(By the way, if there is a surplus to be returned, the question of who should get it--the hospitals, the doctors in general, or certain specialists in particular--should prompt a very interesting negotiation!  We'll leave that topic for another day.)

So, here's my challenge to those of you in hospitals and physician groups served by a captive medical malpactice insurance company:  What do the financial characteristics of your captive tell you about the change in safety performance of your hospital or your physician group?  Or turning the question around, if you know that the safety of your hospital or your physician group has improved, how has your captive dealt with that improvement?  Have premiums gone down? Have surpluses been returned?

Since your captive is owned solely for the benefit of, and is governed by, people from your organizations, you have a right to know the answers to these questions.  Maybe it's time to ask.

The Triple Aimers have missed the mark

This is one of those columns that will risk the respect and friendship of some of my closest colleagues in the health care world.  In addition to disagreeing with me, they may argue that I am giving aid and ammunition to "the enemy," where the enemy might be viewed as those forces in the health care world who really don't want things to change. But as you shall see, I will assert that it is those very colleagues who--by focusing on an overly simplistic ideological approach to health care policy--are inadvertently giving succor to that same group by providing political cover for nefarious behavior.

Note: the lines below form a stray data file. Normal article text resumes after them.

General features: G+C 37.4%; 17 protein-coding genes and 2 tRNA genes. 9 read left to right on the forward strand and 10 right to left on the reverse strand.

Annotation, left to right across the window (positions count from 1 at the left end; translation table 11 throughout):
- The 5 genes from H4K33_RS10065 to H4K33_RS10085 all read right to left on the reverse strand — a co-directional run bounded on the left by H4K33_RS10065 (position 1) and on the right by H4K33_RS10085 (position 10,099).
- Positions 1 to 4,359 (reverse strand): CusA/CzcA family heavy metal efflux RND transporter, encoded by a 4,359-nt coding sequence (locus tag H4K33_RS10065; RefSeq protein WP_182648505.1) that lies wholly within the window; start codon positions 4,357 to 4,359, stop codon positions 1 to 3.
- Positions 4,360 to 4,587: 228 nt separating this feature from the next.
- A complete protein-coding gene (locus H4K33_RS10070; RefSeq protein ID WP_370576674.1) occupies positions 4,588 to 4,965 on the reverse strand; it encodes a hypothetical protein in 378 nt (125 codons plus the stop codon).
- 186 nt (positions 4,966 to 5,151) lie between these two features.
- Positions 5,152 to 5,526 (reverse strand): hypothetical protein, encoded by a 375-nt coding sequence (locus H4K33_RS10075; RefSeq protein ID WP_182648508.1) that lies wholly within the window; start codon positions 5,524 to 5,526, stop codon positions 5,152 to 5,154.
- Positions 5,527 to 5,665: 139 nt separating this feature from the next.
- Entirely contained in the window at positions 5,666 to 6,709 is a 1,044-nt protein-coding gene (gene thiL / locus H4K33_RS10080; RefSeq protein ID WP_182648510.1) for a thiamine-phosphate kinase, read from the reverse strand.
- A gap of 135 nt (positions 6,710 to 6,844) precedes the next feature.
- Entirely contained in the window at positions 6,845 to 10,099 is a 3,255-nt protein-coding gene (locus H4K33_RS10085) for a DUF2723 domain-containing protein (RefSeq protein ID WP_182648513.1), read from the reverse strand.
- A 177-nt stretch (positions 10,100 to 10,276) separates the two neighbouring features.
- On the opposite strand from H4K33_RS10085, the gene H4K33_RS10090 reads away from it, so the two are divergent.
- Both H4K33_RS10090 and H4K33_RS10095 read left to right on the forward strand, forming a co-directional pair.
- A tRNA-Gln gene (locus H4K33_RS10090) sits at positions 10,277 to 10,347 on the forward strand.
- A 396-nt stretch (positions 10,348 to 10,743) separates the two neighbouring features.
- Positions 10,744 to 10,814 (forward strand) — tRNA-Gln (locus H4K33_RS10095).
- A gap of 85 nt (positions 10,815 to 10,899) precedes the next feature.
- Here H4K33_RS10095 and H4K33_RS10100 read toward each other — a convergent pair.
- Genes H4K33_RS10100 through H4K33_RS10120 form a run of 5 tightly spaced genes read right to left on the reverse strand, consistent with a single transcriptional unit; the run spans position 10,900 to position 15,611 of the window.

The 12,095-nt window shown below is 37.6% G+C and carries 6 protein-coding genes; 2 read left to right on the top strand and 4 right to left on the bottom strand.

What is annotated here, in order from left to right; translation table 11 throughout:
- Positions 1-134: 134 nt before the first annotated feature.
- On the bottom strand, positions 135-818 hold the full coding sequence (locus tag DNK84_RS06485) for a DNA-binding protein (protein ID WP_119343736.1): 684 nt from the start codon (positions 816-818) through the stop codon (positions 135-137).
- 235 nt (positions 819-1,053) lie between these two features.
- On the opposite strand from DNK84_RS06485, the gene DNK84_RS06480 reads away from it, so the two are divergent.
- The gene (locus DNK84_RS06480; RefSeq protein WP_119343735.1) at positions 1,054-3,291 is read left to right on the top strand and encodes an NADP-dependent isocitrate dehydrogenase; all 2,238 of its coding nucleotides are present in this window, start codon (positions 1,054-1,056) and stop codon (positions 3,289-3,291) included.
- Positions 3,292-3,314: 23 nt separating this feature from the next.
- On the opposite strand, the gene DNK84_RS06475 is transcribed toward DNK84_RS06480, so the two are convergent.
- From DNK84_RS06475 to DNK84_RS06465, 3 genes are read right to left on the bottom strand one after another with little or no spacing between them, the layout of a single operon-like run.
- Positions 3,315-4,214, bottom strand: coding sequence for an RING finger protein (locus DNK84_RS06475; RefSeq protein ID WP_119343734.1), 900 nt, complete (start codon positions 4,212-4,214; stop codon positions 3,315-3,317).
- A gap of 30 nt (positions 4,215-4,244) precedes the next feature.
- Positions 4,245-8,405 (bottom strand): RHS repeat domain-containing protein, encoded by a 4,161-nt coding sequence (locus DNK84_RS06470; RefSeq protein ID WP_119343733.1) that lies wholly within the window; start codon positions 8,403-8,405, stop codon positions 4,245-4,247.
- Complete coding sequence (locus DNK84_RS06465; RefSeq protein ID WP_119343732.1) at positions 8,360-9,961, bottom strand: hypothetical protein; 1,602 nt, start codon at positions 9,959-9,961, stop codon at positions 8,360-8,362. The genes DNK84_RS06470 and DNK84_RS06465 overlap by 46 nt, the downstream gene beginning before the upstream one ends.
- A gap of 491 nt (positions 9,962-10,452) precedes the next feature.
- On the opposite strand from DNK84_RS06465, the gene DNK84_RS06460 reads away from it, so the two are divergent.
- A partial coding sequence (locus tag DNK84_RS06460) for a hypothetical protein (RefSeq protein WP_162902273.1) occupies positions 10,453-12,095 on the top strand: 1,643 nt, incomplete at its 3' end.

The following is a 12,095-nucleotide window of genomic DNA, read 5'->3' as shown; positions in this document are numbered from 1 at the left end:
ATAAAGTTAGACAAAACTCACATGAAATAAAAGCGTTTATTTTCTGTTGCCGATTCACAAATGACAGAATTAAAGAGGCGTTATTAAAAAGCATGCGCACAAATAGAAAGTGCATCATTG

I refer to many of the most prominent advocates of the Triple Aim.

As set forth in this article and elsewhere, the Triple Aim is described as follows:

Work to improve site-specific care for individuals should expand and thrive. In our view, however, the United States will not achieve high-value health care unless improvement initiatives pursue a broader system of linked goals. In the aggregate, we call those goals the “Triple Aim”: improving the individual experience of care; improving the health of populations; and reducing the per capita costs of care for populations.

At first blush, who can argue with this set of desiderata?  The three components seem ineluctable.

But policy-making is not so simple as setting forth seemingly self-evident or self-fulfilling goals.  Policy-making must take place in the cauldron of competing private and public interests. The transmogrification of goals into policies, statutes, regulation, and corporate and individual action can be ugly and can result in unintended consequences.  It is on this point that I argue that the Triple Aim has been hijacked.

It has been hijacked by powerful political and economic forces--often represented by the nation's hospitals in general and by academic medical centers in particular--but also aided and abetted by federal action.

The clearest representation of the Triple Aim, baked into federal legislation and supported by many health care advocates, is the creation of Accountable Care Organizations (ACOs.)  The idea is that a group of health care institutions and practices in a given geographic area will join forces as an ACO to provide management of care across the continuum of care. The argument goes further, that by shifting from a fee for service rate-making formula to one based more on an annual per capita (risk-adjusted) budget, the ACO should have an interest in the health of the population--resulting in an increase in wellness programs, preventative care, early intervention, and a decline in more expensive hospitalization and procedures.